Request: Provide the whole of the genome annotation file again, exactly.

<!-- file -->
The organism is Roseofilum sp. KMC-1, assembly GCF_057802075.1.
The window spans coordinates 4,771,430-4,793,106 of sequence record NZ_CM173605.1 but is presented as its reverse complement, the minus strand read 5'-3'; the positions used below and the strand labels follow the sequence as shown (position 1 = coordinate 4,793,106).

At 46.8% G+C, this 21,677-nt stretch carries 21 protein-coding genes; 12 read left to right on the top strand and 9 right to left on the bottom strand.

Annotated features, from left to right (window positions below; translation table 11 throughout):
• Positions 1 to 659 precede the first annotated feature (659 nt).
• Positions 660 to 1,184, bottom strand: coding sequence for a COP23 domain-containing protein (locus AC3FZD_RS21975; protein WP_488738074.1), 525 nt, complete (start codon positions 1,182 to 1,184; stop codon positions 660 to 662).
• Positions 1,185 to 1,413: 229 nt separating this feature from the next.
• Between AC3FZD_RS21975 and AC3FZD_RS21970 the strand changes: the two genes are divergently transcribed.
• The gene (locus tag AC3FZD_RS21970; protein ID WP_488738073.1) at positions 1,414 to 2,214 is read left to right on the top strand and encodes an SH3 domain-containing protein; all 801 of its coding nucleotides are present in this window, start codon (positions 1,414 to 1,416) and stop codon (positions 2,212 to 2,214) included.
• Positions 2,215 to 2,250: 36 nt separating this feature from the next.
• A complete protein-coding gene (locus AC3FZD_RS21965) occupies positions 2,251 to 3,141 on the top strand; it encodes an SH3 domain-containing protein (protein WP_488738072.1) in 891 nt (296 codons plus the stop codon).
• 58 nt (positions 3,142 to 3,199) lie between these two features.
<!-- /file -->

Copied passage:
The organism is Roseofilum sp. KMC-1, assembly GCF_057802075.1.
The window spans coordinates 4,771,430-4,793,106 of sequence record NZ_CM173605.1 but is presented as its reverse complement, the minus strand read 5'-3'; the positions used below and the strand labels follow the sequence as shown (position 1 = coordinate 4,793,106).

At 46.8% G+C, this 21,677-nt stretch carries 21 protein-coding genes; 12 read left to right on the top strand and 9 right to left on the bottom strand.

Annotated features, from left to right (window positions below; translation table 11 throughout):
• Positions 1 to 659 precede the first annotated feature (659 nt).
• Positions 660 to 1,184, bottom strand: coding sequence for a COP23 domain-containing protein (locus AC3FZD_RS21975; protein WP_488738074.1), 525 nt, complete (start codon positions 1,182 to 1,184; stop codon positions 660 to 662).
• Positions 1,185 to 1,413: 229 nt separating this feature from the next.
• Between AC3FZD_RS21975 and AC3FZD_RS21970 the strand changes: the two genes are divergently transcribed.
• The gene (locus tag AC3FZD_RS21970; protein ID WP_488738073.1) at positions 1,414 to 2,214 is read left to right on the top strand and encodes an SH3 domain-containing protein; all 801 of its coding nucleotides are present in this window, start codon (positions 1,414 to 1,416) and stop codon (positions 2,212 to 2,214) included.
• Positions 2,215 to 2,250: 36 nt separating this feature from the next.
• A complete protein-coding gene (locus AC3FZD_RS21965) occupies positions 2,251 to 3,141 on the top strand; it encodes an SH3 domain-containing protein (protein WP_488738072.1) in 891 nt (296 codons plus the stop codon).
• 58 nt (positions 3,142 to 3,199) lie between these two features.